As well as being a fascinating, impeccably researched and hugely entertaining read, the book contains some wonderful photographs of Emily, members of her family and of locations mentioned in the book. I absolutely loved following Emily’s ‘improbable adventures’ as she criss-crosses the globe. The book is a picture of a woman who lived life at full tilt and on her own terms; an example of girl power in the Victorian age, if you like.

In her introduction to the book, Helen Batten observes that Emily’s memoirs don’t tell the whole story. She writes, ‘I think she left some of the best bits out. So I’ve put them back in’. Helen, you absolutely did.

In three words: Fascinating, spirited, entertaining

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Helen BattenAbout the Author

Helen Batten is the Sunday Times bestselling author of Sisters of the East End, and of The Scarlet Sisters which told the story of her grandmother’s life. She is also the co-author of Confessions of a Showman: My Life in the Circus, Gerry Cottle’s autobiography.

After reading history at Cambridge, Helen studied journalism at Cardiff University. She went on to become a producer and director at the BBC. She now works as a writer and psychotherapist. She lives in West London with her three daughters.

Connect with Helen
Twitter | Goodreads

Emily Soldene twitter quote

#BookReview Augustus by John Buchan #nonfic

AugustusBuchanAbout the Book

In 27 BC, out of the carnage of two civil wars, one man emerged to rule absolutely the Roman world. This man was Octavian, the adopted son of Julius Caesar, and he was perhaps the least likely candidate to return stability to the Republic. But by AD 14 Octavian had established peace over an empire that stretched from the shores of Britain to Anatolia. Power, prosperity and propaganda had seen him renamed as Augustus, ‘The Divinely Favoured One.’ He had become a God, and had changed the face of the Republic forever.

Format: Hardcover (349 pages)            Publisher: Hodder & Stoughton
Publication date: August 1941 [1937] Genre: Biography, History

Find Augustus on Goodreads

My Review

In Augustus, John Buchan combines his flair for storytelling and skill at crafting clear, precise prose with his love of history and knowledge of the Greek and Roman Classics, which he studied at Oxford University. Whilst Augustus may not have the pace of The Thirty-Nine Steps it is very readable and the book is clearly the product of extensive research, witnessed by the extensive footnotes and references to a range of sources. On publication it was greeted with approval by many eminent historians.

Buchan admires Augustus for his pragmatism, administrative skills and diplomacy whilst acknowledging that at times he could be ruthless in dealing with enemies and perceived threats. As someone who suffered poor health for much of his adult life, I wonder too if Buchan empathised with Augustus who also endured bouts of ill health as a young man.

Conversely, Buchan makes clear his disapproval of Mark Antony, writing that ‘each of his virtues – and they were many – was nullified by some rampant vice’ and summing him up as ‘the classic instance of the second-rate man who is offered a first-rate destiny, and who, in stumbling after it, loses his way in the world’.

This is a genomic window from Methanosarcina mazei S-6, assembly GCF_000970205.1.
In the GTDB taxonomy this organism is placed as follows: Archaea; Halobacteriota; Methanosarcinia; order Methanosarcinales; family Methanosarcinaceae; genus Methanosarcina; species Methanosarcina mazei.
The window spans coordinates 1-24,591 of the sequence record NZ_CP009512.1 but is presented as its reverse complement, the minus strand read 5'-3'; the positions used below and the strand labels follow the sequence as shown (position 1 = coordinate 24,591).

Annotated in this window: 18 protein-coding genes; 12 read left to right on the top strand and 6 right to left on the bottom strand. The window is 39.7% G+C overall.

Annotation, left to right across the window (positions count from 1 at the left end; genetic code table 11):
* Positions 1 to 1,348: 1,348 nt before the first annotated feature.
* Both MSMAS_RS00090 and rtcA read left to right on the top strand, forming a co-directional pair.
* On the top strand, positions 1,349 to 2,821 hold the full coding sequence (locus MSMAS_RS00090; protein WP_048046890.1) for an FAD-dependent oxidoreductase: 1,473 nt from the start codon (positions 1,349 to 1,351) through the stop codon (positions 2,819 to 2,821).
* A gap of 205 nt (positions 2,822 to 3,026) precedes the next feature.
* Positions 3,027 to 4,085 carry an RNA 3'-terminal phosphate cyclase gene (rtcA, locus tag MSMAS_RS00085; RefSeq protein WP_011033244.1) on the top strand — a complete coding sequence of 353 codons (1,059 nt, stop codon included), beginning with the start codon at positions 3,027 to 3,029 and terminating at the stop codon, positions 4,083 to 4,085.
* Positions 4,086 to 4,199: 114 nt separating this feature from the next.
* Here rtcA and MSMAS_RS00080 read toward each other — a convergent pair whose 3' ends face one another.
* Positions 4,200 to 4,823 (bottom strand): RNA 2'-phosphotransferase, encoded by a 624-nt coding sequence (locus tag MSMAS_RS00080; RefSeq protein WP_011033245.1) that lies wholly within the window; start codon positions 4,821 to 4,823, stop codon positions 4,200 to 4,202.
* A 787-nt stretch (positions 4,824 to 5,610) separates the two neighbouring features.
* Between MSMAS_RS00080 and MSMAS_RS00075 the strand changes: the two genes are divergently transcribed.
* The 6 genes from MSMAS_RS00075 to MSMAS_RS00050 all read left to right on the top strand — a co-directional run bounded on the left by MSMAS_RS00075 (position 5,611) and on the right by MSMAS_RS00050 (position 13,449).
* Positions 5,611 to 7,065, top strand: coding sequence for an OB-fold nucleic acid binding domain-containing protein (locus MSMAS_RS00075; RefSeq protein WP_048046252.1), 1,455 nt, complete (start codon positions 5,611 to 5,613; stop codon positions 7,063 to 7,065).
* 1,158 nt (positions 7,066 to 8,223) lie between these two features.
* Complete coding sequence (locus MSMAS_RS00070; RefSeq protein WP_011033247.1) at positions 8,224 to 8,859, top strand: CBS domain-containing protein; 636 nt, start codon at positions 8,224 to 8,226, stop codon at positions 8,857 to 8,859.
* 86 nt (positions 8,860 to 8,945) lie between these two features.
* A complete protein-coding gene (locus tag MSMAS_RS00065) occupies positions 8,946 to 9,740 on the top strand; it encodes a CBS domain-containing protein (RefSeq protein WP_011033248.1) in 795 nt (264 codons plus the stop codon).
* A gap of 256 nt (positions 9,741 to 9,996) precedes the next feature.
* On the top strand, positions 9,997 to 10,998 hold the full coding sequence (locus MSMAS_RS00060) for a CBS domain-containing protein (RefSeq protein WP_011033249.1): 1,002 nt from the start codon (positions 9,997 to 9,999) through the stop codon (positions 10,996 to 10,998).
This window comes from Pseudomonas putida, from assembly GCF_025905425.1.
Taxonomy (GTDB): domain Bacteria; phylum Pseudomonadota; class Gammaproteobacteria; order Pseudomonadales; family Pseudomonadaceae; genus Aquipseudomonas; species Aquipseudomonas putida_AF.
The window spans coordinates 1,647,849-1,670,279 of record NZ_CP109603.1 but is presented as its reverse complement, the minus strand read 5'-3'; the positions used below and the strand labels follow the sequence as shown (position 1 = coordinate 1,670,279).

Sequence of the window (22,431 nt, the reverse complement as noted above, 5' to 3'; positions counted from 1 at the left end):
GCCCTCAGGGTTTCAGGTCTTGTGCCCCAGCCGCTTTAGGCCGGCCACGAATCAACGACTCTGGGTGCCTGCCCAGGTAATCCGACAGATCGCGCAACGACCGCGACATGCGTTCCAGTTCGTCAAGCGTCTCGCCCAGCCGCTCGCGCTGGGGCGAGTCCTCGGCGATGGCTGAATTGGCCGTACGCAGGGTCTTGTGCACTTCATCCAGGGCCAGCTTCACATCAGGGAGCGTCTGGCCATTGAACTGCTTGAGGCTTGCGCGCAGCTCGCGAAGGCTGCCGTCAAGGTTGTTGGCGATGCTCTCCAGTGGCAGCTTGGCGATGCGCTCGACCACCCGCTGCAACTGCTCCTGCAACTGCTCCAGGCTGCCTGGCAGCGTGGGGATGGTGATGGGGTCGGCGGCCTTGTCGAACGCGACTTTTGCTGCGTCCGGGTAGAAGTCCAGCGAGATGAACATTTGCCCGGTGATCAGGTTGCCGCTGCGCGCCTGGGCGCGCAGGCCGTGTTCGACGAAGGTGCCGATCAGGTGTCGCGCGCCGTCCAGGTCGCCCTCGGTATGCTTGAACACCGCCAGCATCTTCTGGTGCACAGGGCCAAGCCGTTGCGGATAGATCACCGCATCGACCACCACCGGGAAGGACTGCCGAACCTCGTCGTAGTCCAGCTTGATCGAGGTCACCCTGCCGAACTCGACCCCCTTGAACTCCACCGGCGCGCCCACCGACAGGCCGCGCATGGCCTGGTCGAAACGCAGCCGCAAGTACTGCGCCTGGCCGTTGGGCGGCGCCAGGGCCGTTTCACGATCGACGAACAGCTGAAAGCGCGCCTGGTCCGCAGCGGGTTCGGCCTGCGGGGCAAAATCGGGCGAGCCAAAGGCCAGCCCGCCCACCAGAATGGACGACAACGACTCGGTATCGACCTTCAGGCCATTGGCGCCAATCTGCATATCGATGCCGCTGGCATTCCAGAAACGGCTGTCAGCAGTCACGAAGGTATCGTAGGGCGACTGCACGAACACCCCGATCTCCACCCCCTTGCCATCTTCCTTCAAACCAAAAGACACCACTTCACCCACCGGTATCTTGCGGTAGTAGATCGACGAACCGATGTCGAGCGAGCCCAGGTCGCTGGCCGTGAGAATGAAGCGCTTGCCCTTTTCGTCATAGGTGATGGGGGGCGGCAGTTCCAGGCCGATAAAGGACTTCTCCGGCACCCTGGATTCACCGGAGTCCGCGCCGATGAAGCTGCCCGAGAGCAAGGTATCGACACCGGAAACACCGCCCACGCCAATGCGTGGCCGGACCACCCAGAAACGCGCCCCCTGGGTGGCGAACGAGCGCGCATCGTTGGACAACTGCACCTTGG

I particularly enjoyed the sections where Buchan takes the reader inside the Imperial household, acknowledging the influential role played by Augustus’ wife, Livia. (When I think of Livia it always conjures up a picture of the actress, Sian Phillips, who played her in the TV series I Claudius, opposite Brian Blessed as Augustus.)

Buchan points out interesting parallels between the challenges faced by Augustus and contemporary events (he was working on the book at the same time as Europe was witnessing the rise of Mussolini and Hitler). In the preface to the book he writes ‘The convulsions of our time may give an insight into the problems of the early Roman empire which was perhaps unattainable by scholars who lived in easier days’.

And, at the end of the book, Buchan points out similarities between the two ages: ‘Once again the crust of civilization has grown thin, and beneath can be heard the muttering of primeval fires. Once again many accepted principles of government have been overthrown, and the world has become a laboratory where immature and feverish minds experiment with unknown forces.’ The concept of the thin crust of civilization was one Buchan frequently explored in his adventure novels, notably The Power House.

In three words: Lucid, detailed, well-researched

Try something similar: Julius Caesar by John Buchan

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John BuchanAbout the Author

John Buchan (1875 – 1940) was an author, poet, lawyer, publisher, journalist, war correspondent, Member of Parliament, University Chancellor, keen angler and family man.  He was ennobled and, as Lord Tweedsmuir, became Governor-General of Canada.  In this role, he signed Canada’s entry into the Second World War.   Nowadays he is probably best known – maybe only known – as the author of The Thirty-Nine Steps.  However, in his lifetime he published over 100 books: fiction, poetry, short stories, biographies, memoirs and history.

You can find out more about John Buchan, his life and literary output by visiting The John Buchan Society website.